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Prog Mol Subcell Biol. 2007;45:97-120.

Asymmetric divisions of germline cells.

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  • 1Medical Research Council, LMCB, Cell biology unit, University College London, Gower street, WC1E 6BT London, UK.

Abstract

In most vertebrates and invertebrates, germ cells produce female and male gametes after one or several rounds of asymmetric cell division. Germline-specific features are used for the asymmetric segregation of fates, chromosomes and size during gametogenesis. In Drosophila females, for example, a germline-specific organelle called the fusome is used repeatedly to polarize the divisions of germline stem cells for their self-renewal, and during the divisions of cyst cells for the specification of the oocyte among a group of sister cells sharing a common cytoplasm. Later during oogenesis of most species, meiotic divisions produce a striking size asymmetry between a large oocyte and small polar bodies. The strategy used to create this asymmetry may involve the microtubules or the actin microfilaments or both, depending on the considered species. Despite this diversity and species-particularities, recent molecular data suggest that the PAR proteins, which control asymmetric cell division in a wide range of organisms and somatic cell types, could also play an important role at different steps of gametogenesis in many species. Here, we review the asymmetric features of germline cell division, from mitosis of germline stem cells to the extrusion of polar bodies after meiotic divisions.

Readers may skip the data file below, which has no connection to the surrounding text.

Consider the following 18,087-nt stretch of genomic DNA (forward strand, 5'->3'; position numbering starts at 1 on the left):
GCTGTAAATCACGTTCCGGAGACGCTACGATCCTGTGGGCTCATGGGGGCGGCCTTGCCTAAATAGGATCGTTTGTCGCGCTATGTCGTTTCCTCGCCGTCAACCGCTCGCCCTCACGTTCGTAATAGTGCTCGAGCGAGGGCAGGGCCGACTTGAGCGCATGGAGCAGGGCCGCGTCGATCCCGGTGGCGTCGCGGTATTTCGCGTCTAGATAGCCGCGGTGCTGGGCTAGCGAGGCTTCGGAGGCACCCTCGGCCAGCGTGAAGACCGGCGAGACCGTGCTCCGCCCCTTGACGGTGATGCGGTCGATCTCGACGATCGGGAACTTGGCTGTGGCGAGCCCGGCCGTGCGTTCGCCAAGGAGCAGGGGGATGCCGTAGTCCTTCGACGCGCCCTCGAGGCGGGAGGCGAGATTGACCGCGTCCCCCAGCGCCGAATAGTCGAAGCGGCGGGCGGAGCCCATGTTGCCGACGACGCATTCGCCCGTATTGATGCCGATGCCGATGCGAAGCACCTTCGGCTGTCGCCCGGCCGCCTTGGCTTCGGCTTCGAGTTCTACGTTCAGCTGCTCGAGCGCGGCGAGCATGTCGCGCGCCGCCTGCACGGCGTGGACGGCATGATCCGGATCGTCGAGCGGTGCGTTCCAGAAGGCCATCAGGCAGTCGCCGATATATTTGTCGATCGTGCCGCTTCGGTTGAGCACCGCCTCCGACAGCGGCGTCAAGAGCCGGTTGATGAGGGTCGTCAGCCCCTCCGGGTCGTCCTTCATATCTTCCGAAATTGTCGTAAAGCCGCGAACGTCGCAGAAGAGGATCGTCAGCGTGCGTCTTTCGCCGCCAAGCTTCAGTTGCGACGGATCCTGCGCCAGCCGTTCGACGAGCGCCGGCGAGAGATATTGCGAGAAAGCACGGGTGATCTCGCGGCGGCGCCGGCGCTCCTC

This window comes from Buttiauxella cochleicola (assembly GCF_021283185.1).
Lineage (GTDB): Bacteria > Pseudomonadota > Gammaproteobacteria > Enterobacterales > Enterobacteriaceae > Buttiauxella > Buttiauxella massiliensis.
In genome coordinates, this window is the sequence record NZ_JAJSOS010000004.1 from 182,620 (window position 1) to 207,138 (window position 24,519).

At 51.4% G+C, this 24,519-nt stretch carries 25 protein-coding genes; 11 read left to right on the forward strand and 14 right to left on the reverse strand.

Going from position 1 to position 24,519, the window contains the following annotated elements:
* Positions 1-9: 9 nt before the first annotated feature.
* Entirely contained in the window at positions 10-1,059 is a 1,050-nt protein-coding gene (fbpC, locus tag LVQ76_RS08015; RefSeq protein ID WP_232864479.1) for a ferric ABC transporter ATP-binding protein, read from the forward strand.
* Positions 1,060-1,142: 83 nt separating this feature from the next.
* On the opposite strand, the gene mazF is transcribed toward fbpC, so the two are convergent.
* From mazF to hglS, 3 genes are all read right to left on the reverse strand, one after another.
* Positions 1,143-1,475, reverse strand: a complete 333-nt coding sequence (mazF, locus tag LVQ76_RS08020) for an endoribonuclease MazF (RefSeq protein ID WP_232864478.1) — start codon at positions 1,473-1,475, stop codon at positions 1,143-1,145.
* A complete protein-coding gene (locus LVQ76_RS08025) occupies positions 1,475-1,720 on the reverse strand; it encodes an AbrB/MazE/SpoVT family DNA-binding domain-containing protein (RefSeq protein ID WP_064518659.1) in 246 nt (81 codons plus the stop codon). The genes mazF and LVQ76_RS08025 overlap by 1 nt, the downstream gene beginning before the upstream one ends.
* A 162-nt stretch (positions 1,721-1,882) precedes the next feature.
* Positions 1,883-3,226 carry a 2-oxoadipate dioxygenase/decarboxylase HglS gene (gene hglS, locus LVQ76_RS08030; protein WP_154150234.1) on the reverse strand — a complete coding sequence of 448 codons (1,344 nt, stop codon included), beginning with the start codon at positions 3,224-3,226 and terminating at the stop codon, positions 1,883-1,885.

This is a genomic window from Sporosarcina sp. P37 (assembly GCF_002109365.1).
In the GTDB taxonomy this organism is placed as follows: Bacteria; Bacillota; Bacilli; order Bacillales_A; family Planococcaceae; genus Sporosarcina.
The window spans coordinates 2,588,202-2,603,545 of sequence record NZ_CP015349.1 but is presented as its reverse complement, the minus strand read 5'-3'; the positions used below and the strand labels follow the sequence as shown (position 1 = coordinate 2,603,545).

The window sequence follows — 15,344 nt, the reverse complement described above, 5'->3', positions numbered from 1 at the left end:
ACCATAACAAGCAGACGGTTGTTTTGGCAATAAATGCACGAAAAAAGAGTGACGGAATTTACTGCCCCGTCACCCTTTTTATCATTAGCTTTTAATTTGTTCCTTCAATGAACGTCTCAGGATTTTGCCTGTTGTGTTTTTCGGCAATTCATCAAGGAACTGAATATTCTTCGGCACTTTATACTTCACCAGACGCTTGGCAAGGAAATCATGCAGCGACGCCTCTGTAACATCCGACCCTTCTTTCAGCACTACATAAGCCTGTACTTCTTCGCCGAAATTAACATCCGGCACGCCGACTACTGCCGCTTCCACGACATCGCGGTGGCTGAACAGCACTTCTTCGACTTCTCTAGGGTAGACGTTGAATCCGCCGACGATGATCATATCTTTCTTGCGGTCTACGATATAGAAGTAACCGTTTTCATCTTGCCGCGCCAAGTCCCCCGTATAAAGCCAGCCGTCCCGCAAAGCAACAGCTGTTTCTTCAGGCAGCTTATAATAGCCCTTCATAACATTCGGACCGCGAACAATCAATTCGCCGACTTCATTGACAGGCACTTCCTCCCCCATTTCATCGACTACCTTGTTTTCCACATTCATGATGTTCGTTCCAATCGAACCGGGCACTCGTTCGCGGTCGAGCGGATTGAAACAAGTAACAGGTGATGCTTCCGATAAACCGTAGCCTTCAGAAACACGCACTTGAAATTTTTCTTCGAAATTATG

PMID:
17585498
[PubMed - indexed for MEDLINE]
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